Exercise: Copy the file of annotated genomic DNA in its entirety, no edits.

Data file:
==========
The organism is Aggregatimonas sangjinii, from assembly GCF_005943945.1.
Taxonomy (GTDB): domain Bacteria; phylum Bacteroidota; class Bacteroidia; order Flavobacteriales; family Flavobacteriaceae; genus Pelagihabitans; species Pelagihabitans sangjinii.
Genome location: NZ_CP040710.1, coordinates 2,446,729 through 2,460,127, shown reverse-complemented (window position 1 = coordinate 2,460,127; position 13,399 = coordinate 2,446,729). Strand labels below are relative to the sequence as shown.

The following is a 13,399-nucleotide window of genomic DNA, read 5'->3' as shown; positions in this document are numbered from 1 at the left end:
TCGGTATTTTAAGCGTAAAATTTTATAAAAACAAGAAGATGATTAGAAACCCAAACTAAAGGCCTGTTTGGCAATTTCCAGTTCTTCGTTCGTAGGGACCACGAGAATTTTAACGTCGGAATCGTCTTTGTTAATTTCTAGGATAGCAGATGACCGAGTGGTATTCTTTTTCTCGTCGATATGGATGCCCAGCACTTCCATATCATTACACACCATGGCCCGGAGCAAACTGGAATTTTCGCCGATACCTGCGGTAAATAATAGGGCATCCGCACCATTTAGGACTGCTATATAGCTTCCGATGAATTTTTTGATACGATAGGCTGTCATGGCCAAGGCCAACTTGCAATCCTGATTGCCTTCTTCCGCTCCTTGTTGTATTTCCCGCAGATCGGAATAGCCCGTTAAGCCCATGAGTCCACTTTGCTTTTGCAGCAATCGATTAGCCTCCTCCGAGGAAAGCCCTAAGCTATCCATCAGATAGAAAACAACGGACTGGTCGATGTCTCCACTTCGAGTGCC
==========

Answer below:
The organism is Aggregatimonas sangjinii, from assembly GCF_005943945.1.
Taxonomy (GTDB): domain Bacteria; phylum Bacteroidota; class Bacteroidia; order Flavobacteriales; family Flavobacteriaceae; genus Pelagihabitans; species Pelagihabitans sangjinii.
Genome location: NZ_CP040710.1, coordinates 2,446,729 through 2,460,127, shown reverse-complemented (window position 1 = coordinate 2,460,127; position 13,399 = coordinate 2,446,729). Strand labels below are relative to the sequence as shown.

The following is a 13,399-nucleotide window of genomic DNA, read 5'->3' as shown; positions in this document are numbered from 1 at the left end:
TCGGTATTTTAAGCGTAAAATTTTATAAAAACAAGAAGATGATTAGAAACCCAAACTAAAGGCCTGTTTGGCAATTTCCAGTTCTTCGTTCGTAGGGACCACGAGAATTTTAACGTCGGAATCGTCTTTGTTAATTTCTAGGATAGCAGATGACCGAGTGGTATTCTTTTTCTCGTCGATATGGATGCCCAGCACTTCCATATCATTACACACCATGGCCCGGAGCAAACTGGAATTTTCGCCGATACCTGCGGTAAATAATAGGGCATCCGCACCATTTAGGACTGCTATATAGCTTCCGATGAATTTTTTGATACGATAGGCTGTCATGGCCAAGGCCAACTTGCAATCCTGATTGCCTTCTTCCGCTCCTTGTTGTATTTCCCGCAGATCGGAATAGCCCGTTAAGCCCATGAGTCCACTTTGCTTTTGCAGCAATCGATTAGCCTCCTCCGAGGAAAGCCCTAAGCTATCCATCAGATAGAAAACAACGGACTGGTCGATGTCTCCACTTCGAGTGCC